Michelle's independent resources for ESL Students at Vancouver Community College

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Friday, November 9, 2018

ESL Remembrance Day Song Gap Fills

A Pittance of Time 

On November 11, 1999 Terry Kelly was in a drug store in Dartmouth, Nova Scotia. At 10:55 AM an announcement came over the stores PA asking customers who would still be on the premises at 11:00 AM to give two minutes of silence in respect to the veterans who have sacrificed so much for us.

Terry was impressed with the stores leadership role in adopting the Legions two minutes of silence initiative. He felt that the stores contribution of educating the public to the importance of remembering was commendable.


When eleven oclock arrived on that day, an announcement was again made asking for the two minutes of silence to commence. All customers, with the exception of a man who was accompanied by his young child, showed their respect.


Terry's anger towards the father for trying to engage the stores clerk in conversation and for setting a bad example for his child was channeled into the following song called  work called, A Pittance of Time. 








Wednesday, November 7, 2018

ESL Remembrance Day: Why the Poppy


In Flanders Field 

by John McCrae

In Flanders fields the poppies blow
between the crosses, row on row  

that mark our places, and in the sky 
the larks, still bravely singing, fly
Scarce heard  amid the guns below.

We are the Dead. Short days ago 
we lived, felt dawn, saw sunset glow,
loved and were loved, and now we lie
in Flanders fields .  


Take up our quarrel with the foe:
To you from failing hands we throw
the torch; be yours to hold it high.
If ye break faith with us who die.
we shall not sleep 
  though poppies grow 
in Flanders fields.

Why the Poppy? 
For almost 100 years, people from Canada, Britain, France, Belgium, Australia, New Zealand and other Commonwealth countries have worn the red poppy as a symbol of Remembrance Day.

This simple red flower continues to be one of most visible ways  people can show that they remember and thank the millions of men and women who gave up their lives for their countries in World War 1, World War 11 and all other wars. 

The association between the poppy and war dead goes back to the Napoleonic Wars in the early 1800s  when  soldiers noticed that poppies seemed to thrive on the graves of soldiers who had died in battle in Flanders, a region of northern France and Belgium.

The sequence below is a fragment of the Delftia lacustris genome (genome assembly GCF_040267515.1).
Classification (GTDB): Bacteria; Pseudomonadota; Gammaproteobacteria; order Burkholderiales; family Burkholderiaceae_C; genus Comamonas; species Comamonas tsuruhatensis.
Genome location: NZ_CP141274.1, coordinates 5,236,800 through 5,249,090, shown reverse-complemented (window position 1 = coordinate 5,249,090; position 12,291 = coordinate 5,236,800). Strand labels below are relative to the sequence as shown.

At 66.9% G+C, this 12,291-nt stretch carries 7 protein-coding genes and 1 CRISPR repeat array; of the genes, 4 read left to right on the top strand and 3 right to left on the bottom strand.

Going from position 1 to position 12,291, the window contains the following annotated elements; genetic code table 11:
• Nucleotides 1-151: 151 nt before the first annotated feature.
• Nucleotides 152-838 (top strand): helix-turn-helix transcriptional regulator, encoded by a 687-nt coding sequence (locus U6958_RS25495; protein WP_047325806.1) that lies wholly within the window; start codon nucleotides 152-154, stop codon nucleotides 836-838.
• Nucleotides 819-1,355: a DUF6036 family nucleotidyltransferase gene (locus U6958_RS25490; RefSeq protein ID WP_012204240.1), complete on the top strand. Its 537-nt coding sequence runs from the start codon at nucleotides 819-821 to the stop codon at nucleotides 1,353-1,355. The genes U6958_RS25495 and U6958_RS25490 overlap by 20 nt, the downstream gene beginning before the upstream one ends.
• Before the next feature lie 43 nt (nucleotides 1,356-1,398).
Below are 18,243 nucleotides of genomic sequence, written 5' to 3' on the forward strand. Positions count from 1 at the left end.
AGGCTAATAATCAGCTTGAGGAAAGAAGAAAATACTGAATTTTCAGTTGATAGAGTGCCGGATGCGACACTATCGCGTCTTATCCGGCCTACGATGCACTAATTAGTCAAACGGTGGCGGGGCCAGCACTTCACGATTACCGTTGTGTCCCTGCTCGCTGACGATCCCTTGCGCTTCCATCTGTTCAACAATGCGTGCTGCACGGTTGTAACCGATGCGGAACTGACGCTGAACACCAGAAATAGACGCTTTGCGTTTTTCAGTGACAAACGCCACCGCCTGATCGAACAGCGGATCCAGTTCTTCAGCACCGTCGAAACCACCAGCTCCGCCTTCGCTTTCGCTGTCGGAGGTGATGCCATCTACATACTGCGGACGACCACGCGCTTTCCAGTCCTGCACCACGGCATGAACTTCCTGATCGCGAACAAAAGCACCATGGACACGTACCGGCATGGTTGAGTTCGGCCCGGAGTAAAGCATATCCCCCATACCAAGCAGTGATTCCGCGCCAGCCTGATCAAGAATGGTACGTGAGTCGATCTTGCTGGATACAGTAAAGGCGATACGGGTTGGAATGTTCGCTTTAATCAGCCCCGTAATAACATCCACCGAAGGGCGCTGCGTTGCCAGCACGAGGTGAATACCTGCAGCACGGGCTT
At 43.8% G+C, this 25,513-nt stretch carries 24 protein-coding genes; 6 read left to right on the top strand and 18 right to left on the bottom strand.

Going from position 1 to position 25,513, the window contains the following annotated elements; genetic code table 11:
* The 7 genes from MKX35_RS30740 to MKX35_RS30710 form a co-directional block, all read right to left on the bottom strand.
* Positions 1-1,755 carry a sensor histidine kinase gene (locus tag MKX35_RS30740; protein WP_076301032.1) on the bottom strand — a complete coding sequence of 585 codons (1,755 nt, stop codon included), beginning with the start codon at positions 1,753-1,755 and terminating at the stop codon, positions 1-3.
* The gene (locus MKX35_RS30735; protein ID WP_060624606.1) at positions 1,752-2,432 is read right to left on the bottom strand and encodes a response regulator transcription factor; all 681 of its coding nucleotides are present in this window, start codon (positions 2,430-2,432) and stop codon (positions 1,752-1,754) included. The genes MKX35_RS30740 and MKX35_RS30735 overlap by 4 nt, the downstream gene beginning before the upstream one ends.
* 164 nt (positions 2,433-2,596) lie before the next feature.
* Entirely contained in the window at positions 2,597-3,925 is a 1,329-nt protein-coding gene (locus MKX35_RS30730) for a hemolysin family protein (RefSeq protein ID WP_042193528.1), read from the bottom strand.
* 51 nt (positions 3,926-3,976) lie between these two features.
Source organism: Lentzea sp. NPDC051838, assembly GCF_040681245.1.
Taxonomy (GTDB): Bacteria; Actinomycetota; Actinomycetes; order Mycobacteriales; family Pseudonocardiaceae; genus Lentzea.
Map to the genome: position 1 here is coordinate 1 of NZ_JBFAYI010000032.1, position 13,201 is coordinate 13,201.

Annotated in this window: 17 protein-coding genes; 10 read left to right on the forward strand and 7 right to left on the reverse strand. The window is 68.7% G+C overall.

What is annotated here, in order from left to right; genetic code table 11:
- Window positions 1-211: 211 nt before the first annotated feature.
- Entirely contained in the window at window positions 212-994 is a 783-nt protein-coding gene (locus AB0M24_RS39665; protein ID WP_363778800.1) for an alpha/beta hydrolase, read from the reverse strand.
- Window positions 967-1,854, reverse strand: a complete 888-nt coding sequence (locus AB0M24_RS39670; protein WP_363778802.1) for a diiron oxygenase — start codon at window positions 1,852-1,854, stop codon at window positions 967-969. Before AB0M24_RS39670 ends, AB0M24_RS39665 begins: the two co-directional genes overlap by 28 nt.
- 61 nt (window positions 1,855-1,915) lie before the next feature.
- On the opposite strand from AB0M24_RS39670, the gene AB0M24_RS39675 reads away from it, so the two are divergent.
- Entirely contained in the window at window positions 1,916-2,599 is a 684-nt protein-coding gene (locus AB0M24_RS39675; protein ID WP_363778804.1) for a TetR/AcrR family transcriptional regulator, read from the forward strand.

In 1915, Colonel John McCrae, a medical officer serving in Belgium, made the same connection between the fields of poppies and  the young soldiers who had been killed in battle.  This inspired him to write In Flanders Field during a break from working with the wounded. 

The poem, one that almost every Canadian, British, Australian and New Zealand  child can recite from memory, reflects what McCrae saw and heard while working to save dying and injured soldiers during a deadly battle. 

The Story Behind the Poem 

On April 22, 1915, the Germans used deadly chlorine gas against Allied troops  in a desperate attempt to create movement on one side or the other. Although they were suffering from the terrible effects of gas, the Canadian soldiers continued to fight and hold the line for another 16 days.
    
In the trenches where he was caring for hundreds of wounded and dying soldiers, McCrae was so deeply affected that  wrote a letter to his mother. 

The letter to his mother 
"The general impression in my mind is a nightmare. We have been in the most bitter of fights. For seventeen days and seventeen nights none of us have had our clothes off, nor our boots, except occasionally. 

"In all that time while I was awake, gunfire and rifle fire never ceased for sixty seconds...And behind if all was the constant background of the sights of the dead, the wounded, the maimed, and a terrible anxiety lest the line should give way," he wrote. 

The day before he wrote the poem, one of McCrae's best friends was killed in the fighting and buried in a grave with a simple wooden cross. 

Wild poppies were already beginning to bloom between the crosses  marking the many graves. Although he couldn't help his friend, or any of the others who had died, McCrae spoke for them in this poem.  It was the second last poem he was to write. 


Listen to In Flanders Field being read out loud. Follow along, or read it at the same time - slowly and solemnly as it is meant to be read



How the Poppy Became an Official Symbol 

In November 1918 as the armistice ended World War 1, Moina Michael, an American teacher working at the YMCA Overseas War Headquarters read McCrae's appeal   "to keep faith with the dead" and vowed that she would always wear a poppy as a sign of  remembrance. Following her two year campaign to have the United States adopt the poppy as a national symbol, the U.S proclaimed it as its national emblem of Remembrance. 

The following year, Anna Guerin a Frenchwoman, sold millions of poppies  to raise funds for rehabilitation in areas of France. She also sent women to London to sell poppies and persuaded Earl Haig to adopt  it as a memorial symbol for the British Legion.